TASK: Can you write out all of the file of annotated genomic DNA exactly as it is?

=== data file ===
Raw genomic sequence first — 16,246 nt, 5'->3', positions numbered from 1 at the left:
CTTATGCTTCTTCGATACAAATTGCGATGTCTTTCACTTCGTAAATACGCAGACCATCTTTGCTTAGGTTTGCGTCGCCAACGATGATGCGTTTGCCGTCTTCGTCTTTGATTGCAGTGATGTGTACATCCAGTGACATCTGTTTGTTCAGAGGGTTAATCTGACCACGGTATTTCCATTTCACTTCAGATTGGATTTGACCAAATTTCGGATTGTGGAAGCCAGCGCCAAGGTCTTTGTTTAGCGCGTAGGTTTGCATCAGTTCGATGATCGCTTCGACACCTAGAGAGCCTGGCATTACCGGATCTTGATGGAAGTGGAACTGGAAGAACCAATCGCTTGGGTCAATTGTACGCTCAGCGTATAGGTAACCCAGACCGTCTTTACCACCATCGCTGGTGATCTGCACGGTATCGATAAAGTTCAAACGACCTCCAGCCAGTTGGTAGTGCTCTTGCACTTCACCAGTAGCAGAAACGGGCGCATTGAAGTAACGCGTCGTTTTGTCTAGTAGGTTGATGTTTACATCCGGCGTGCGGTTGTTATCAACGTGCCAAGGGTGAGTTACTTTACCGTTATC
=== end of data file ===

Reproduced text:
Raw genomic sequence first — 16,246 nt, 5'->3', positions numbered from 1 at the left:
CTTATGCTTCTTCGATACAAATTGCGATGTCTTTCACTTCGTAAATACGCAGACCATCTTTGCTTAGGTTTGCGTCGCCAACGATGATGCGTTTGCCGTCTTCGTCTTTGATTGCAGTGATGTGTACATCCAGTGACATCTGTTTGTTCAGAGGGTTAATCTGACCACGGTATTTCCATTTCACTTCAGATTGGATTTGACCAAATTTCGGATTGTGGAAGCCAGCGCCAAGGTCTTTGTTTAGCGCGTAGGTTTGCATCAGTTCGATGATCGCTTCGACACCTAGAGAGCCTGGCATTACCGGATCTTGATGGAAGTGGAACTGGAAGAACCAATCGCTTGGGTCAATTGTACGCTCAGCGTATAGGTAACCCAGACCGTCTTTACCACCATCGCTGGTGATCTGCACGGTATCGATAAAGTTCAAACGACCTCCAGCCAGTTGGTAGTGCTCTTGCACTTCACCAGTAGCAGAAACGGGCGCATTGAAGTAACGCGTCGTTTTGTCTAGTAGGTTGATGTTTACATCCGGCGTGCGGTTGTTATCAACGTGCCAAGGGTGAGTTACTTTACCGTTATC